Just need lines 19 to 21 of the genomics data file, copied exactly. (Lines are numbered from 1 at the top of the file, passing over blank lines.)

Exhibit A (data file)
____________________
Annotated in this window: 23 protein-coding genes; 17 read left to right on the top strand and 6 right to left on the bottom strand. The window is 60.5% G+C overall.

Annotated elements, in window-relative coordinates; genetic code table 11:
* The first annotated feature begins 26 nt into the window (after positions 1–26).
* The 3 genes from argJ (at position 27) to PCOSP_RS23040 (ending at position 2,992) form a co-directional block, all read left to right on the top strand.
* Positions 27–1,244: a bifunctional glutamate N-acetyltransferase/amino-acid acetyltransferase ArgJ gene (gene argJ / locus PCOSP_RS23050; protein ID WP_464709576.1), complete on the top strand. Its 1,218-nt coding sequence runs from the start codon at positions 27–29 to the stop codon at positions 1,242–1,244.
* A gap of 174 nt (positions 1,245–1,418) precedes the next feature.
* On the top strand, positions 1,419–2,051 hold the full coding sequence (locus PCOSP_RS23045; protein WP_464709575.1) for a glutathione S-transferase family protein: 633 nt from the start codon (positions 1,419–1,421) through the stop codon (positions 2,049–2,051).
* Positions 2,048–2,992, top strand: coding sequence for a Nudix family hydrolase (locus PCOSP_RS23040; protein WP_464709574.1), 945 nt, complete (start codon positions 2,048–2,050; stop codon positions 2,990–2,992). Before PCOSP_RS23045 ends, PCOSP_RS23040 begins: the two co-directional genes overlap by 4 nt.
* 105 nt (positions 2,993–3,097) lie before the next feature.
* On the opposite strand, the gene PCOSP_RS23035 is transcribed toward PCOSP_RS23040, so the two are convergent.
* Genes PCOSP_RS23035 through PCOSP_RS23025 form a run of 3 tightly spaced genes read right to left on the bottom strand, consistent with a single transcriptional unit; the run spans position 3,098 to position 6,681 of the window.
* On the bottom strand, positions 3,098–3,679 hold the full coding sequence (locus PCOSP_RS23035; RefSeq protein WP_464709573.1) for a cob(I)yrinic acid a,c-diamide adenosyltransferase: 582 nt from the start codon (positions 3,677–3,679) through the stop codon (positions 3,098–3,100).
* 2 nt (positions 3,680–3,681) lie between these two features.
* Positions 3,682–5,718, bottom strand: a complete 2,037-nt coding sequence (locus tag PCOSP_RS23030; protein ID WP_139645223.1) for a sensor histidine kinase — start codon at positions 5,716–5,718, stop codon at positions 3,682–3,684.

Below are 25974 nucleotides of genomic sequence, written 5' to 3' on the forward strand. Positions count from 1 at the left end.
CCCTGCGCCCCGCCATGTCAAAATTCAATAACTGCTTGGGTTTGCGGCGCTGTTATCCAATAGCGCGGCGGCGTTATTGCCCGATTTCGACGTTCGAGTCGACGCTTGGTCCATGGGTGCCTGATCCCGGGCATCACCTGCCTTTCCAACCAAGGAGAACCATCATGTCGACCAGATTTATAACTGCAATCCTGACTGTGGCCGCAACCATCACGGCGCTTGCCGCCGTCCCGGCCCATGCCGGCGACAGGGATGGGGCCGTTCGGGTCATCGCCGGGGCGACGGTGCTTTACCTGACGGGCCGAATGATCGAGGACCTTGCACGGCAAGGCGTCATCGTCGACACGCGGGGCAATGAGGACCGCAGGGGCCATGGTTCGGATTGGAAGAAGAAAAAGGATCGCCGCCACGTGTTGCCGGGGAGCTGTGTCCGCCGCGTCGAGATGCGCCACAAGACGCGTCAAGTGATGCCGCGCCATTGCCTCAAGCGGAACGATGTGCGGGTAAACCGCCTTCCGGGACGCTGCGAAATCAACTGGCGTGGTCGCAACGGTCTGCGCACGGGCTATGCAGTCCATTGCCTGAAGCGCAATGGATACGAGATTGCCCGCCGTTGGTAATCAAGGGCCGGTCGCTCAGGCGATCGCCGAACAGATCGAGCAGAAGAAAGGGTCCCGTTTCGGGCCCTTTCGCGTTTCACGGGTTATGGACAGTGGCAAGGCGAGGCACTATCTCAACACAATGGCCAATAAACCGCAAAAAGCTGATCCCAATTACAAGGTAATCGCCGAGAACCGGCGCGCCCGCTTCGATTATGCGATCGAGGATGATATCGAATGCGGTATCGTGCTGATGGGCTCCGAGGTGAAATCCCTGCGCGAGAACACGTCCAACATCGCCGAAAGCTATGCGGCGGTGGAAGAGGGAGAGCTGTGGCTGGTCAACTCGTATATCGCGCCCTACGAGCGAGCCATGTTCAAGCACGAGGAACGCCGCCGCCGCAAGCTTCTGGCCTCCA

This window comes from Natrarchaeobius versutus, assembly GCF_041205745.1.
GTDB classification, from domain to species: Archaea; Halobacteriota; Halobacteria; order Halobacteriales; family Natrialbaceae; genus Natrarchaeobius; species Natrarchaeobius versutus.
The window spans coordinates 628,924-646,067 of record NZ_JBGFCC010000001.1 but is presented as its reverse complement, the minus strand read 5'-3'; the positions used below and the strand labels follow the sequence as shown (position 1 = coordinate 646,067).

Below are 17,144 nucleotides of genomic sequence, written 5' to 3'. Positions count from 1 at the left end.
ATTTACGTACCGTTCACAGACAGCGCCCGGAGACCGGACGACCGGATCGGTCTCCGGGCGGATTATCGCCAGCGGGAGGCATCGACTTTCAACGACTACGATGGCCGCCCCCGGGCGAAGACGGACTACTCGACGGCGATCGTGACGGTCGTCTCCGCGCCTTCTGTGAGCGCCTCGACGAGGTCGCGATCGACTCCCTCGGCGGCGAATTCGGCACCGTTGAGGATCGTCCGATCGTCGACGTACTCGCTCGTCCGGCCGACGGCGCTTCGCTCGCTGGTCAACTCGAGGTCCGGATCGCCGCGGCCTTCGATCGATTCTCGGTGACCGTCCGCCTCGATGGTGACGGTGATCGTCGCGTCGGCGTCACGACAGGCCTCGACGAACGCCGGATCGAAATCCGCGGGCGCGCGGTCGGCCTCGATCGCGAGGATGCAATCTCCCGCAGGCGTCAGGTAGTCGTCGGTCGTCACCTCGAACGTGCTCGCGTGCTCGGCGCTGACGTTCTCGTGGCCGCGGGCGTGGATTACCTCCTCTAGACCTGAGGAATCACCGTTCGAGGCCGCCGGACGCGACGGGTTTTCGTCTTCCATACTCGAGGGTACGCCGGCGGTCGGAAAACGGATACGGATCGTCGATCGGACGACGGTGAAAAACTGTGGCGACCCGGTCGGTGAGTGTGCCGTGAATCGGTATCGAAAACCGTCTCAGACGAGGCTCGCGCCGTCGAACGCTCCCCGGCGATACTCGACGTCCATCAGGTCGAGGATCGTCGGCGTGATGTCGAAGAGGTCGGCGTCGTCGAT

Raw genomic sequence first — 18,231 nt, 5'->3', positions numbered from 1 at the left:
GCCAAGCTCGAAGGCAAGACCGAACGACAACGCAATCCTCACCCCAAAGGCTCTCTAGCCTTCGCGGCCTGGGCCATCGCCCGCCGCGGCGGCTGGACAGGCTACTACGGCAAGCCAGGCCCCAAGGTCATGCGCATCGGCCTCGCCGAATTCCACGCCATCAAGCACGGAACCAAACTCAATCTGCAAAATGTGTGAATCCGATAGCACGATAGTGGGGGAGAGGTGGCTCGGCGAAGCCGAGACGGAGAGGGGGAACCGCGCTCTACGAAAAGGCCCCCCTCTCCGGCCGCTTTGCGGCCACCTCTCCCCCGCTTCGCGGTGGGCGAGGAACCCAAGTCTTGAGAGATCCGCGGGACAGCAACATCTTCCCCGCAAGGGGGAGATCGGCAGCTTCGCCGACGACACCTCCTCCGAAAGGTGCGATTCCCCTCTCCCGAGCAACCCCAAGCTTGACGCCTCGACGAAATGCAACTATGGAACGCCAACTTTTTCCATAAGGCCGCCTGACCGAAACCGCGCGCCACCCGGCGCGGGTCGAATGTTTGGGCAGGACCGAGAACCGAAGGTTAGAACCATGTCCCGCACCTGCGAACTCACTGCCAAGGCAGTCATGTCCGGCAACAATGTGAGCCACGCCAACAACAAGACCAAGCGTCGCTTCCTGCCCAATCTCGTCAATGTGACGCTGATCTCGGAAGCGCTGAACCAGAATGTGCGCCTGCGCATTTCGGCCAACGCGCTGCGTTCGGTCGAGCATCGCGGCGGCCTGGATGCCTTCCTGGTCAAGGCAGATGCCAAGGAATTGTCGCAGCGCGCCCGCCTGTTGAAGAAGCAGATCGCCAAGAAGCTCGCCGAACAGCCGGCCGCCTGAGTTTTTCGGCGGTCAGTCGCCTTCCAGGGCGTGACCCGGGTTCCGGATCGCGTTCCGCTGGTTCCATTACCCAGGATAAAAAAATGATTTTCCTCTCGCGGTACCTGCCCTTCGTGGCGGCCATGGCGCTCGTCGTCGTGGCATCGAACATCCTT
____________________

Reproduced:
The window spans coordinates 628,924-646,067 of record NZ_JBGFCC010000001.1 but is presented as its reverse complement, the minus strand read 5'-3'; the positions used below and the strand labels follow the sequence as shown (position 1 = coordinate 646,067).

Below are 17,144 nucleotides of genomic sequence, written 5' to 3'. Positions count from 1 at the left end.
ATTTACGTACCGTTCACAGACAGCGCCCGGAGACCGGACGACCGGATCGGTCTCCGGGCGGATTATCGCCAGCGGGAGGCATCGACTTTCAACGACTACGATGGCCGCCCCCGGGCGAAGACGGACTACTCGACGGCGATCGTGACGGTCGTCTCCGCGCCTTCTGTGAGCGCCTCGACGAGGTCGCGATCGACTCCCTCGGCGGCGAATTCGGCACCGTTGAGGATCGTCCGATCGTCGACGTACTCGCTCGTCCGGCCGACGGCGCTTCGCTCGCTGGTCAACTCGAGGTCCGGATCGCCGCGGCCTTCGATCGATTCTCGGTGACCGTCCGCCTCGATGGTGACGGTGATCGTCGCGTCGGCGTCACGACAGGCCTCGACGAACGCCGGATCGAAATCCGCGGGCGCGCGGTCGGCCTCGATCGCGAGGATGCAATCTCCCGCAGGCGTCAGGTAGTCGTCGGTCGTCACCTCGAACGTGCTCGCGTGCTCGGCGCTGACGTTCTCGTGGCCGCGGGCGTGGATTACCTCCTCTAGACCTGAGGAATCACCGTTCGAGGCCGCCGGACGCGACGGGTTTTCGTCTTCCATACTCGAGGGTACGCCGGCGGTCGGAAAACGGATACGGATCGTCGATCGGACGACGGTGAAAAACTGTGGCGACCCGGTCGGTGAGTGTGCCGTGAATCGGTATCGAAAACCGTCTCAGACGAGGCTCGCGCCGTCGAACGCTCCCCGGCGATACTCGACGTCCATCAGGTCGAGGATCGTCGGCGTGATGTCGAAGAGGTCGGCGTCGTCGAT